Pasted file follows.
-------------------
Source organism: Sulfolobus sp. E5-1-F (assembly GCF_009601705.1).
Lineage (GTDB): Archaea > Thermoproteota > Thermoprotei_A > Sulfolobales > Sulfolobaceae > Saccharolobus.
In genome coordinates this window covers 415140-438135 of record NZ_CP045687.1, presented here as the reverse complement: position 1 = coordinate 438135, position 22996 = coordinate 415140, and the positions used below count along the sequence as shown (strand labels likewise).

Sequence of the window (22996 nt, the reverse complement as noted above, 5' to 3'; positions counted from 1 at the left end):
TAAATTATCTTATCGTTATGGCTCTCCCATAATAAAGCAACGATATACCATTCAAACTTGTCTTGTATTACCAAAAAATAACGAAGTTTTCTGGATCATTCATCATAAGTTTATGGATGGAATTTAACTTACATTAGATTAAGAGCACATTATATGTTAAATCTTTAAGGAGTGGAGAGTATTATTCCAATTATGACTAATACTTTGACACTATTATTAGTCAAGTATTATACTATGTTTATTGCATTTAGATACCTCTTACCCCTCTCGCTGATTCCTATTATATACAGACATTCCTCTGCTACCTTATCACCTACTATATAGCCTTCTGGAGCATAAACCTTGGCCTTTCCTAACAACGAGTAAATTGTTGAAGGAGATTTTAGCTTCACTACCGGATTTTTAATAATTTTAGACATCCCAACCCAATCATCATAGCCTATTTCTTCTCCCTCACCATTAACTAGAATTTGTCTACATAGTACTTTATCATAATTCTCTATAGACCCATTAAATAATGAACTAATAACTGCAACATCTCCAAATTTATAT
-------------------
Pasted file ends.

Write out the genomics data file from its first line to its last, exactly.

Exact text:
Source organism: Sulfolobus sp. E5-1-F (assembly GCF_009601705.1).
Lineage (GTDB): Archaea > Thermoproteota > Thermoprotei_A > Sulfolobales > Sulfolobaceae > Saccharolobus.
In genome coordinates this window covers 415140-438135 of record NZ_CP045687.1, presented here as the reverse complement: position 1 = coordinate 438135, position 22996 = coordinate 415140, and the positions used below count along the sequence as shown (strand labels likewise).

Sequence of the window (22996 nt, the reverse complement as noted above, 5' to 3'; positions counted from 1 at the left end):
TAAATTATCTTATCGTTATGGCTCTCCCATAATAAAGCAACGATATACCATTCAAACTTGTCTTGTATTACCAAAAAATAACGAAGTTTTCTGGATCATTCATCATAAGTTTATGGATGGAATTTAACTTACATTAGATTAAGAGCACATTATATGTTAAATCTTTAAGGAGTGGAGAGTATTATTCCAATTATGACTAATACTTTGACACTATTATTAGTCAAGTATTATACTATGTTTATTGCATTTAGATACCTCTTACCCCTCTCGCTGATTCCTATTATATACAGACATTCCTCTGCTACCTTATCACCTACTATATAGCCTTCTGGAGCATAAACCTTGGCCTTTCCTAACAACGAGTAAATTGTTGAAGGAGATTTTAGCTTCACTACCGGATTTTTAATAATTTTAGACATCCCAACCCAATCATCATAGCCTATTTCTTCTCCCTCACCATTAACTAGAATTTGTCTACATAGTACTTTATCATAATTCTCTATAGACCCATTAAATAATGAACTAATAACTGCAACATCTCCAAATTTATAT